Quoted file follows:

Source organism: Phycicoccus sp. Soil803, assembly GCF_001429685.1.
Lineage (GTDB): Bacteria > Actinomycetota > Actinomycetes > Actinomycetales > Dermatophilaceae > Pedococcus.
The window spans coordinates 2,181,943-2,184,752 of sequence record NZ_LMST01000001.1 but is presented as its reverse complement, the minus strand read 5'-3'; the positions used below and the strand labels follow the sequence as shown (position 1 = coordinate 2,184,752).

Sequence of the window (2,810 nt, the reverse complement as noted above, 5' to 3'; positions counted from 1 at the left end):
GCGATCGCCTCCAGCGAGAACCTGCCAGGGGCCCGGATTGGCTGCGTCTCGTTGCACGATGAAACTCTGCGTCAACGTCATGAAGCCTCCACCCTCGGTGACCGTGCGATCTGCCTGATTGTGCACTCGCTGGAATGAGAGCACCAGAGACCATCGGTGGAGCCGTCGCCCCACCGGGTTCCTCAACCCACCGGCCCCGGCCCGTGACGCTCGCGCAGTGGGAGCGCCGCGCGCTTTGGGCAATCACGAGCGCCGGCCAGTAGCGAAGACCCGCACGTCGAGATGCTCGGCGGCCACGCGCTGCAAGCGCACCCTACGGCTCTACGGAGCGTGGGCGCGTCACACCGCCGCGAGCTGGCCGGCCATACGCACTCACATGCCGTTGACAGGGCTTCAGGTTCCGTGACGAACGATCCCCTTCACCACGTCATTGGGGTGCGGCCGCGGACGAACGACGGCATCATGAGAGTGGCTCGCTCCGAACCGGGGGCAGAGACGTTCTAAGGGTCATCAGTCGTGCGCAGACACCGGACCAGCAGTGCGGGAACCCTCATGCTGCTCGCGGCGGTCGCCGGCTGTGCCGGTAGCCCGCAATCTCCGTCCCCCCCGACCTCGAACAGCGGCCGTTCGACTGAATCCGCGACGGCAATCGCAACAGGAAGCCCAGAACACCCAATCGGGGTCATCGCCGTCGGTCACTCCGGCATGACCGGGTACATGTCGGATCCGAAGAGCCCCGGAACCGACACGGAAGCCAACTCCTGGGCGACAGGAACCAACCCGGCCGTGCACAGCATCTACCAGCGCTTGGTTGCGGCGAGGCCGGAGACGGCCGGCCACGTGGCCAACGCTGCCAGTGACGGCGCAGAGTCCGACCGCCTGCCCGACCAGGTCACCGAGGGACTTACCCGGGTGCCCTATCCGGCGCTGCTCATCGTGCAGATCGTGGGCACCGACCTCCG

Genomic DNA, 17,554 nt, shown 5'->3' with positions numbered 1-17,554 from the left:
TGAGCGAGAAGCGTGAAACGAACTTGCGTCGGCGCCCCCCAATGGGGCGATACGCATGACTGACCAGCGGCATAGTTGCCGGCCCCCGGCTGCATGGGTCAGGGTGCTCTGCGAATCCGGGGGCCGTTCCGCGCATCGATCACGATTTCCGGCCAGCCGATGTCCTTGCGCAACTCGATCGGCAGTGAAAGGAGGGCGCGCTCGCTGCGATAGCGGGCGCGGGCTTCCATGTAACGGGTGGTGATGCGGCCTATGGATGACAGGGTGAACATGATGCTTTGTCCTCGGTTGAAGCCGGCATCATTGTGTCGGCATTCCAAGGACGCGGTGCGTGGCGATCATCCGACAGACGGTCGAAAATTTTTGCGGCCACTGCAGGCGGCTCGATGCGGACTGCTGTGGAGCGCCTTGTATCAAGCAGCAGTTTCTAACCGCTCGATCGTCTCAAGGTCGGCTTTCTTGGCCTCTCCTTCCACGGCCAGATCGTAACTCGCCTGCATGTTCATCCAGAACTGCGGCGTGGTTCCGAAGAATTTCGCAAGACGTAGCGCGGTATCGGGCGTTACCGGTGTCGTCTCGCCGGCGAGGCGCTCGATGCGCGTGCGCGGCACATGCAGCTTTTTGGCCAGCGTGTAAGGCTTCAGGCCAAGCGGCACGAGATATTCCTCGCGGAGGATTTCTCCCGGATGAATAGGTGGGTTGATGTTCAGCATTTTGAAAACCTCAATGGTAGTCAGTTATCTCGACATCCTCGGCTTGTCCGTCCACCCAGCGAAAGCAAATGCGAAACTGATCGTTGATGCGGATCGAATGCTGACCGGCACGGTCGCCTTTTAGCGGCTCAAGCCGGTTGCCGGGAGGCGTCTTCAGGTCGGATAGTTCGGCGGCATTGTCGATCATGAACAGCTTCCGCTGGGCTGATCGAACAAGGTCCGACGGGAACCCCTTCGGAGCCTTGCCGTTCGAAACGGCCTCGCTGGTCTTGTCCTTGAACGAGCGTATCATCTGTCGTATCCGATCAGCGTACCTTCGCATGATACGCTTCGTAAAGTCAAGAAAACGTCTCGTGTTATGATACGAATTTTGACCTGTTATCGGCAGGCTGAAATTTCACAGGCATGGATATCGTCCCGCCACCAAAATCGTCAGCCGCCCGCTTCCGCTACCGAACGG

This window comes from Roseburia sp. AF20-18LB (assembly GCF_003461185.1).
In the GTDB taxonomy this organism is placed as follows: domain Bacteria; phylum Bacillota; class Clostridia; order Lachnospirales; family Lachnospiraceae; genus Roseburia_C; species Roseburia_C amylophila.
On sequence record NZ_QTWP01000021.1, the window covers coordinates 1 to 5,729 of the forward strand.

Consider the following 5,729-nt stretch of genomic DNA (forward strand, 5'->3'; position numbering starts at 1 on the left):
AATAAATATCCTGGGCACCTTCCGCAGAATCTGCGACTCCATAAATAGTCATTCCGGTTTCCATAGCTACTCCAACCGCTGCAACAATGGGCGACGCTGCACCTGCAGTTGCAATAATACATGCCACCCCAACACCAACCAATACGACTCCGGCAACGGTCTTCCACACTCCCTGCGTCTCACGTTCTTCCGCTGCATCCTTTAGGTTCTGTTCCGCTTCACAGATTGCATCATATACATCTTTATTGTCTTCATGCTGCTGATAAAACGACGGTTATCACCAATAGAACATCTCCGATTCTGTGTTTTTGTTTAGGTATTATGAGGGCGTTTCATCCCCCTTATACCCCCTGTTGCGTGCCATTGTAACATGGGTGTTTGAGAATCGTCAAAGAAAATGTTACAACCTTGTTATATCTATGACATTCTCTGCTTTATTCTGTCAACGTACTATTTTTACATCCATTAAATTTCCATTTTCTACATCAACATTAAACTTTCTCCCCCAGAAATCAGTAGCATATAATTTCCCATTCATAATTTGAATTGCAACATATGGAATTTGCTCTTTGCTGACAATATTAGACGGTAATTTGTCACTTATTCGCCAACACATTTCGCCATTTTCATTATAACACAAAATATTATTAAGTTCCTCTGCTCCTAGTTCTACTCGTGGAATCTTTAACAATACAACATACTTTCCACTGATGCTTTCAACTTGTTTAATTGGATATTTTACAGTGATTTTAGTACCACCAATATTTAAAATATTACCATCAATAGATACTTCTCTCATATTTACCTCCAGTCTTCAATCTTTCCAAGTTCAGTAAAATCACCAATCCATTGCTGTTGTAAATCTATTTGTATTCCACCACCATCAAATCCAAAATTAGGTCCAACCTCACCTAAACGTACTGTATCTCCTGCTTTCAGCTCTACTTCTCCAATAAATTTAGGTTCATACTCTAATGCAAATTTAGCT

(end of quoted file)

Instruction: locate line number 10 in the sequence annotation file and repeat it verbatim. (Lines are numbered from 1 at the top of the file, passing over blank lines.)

On sequence record NZ_QTWP01000021.1, the window covers coordinates 1 to 5,729 of the forward strand.